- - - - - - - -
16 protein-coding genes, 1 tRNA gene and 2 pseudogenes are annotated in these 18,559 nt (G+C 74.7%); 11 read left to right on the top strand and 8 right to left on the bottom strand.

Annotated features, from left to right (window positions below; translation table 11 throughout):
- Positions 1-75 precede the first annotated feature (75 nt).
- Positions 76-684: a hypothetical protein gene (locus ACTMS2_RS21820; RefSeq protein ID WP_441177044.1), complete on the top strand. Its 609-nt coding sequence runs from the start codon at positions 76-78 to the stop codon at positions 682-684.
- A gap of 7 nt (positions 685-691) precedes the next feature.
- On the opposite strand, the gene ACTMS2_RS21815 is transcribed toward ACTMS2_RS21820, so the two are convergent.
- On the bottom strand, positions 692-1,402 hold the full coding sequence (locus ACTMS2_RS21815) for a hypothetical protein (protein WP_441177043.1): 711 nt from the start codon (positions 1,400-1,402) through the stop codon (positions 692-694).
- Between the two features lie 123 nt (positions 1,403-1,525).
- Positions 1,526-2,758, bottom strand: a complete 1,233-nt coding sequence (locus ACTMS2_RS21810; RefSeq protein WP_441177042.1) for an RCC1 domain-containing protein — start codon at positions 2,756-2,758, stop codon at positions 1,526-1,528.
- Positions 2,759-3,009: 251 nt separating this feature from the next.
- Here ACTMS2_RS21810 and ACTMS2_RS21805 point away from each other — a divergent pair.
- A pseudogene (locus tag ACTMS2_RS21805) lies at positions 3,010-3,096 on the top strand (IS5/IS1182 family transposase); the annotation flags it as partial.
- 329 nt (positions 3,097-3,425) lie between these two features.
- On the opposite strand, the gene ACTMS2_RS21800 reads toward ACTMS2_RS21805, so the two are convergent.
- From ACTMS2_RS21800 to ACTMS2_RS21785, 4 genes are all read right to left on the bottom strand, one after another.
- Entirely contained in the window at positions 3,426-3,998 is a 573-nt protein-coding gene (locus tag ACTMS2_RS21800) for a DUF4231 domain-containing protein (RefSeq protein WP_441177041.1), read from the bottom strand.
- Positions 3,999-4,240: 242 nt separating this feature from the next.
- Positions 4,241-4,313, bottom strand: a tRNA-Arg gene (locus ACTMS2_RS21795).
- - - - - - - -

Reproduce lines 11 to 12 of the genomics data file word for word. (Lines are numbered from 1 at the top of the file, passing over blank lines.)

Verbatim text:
- Here ACTMS2_RS21810 and ACTMS2_RS21805 point away from each other — a divergent pair.
- A pseudogene (locus tag ACTMS2_RS21805) lies at positions 3,010-3,096 on the top strand (IS5/IS1182 family transposase); the annotation flags it as partial.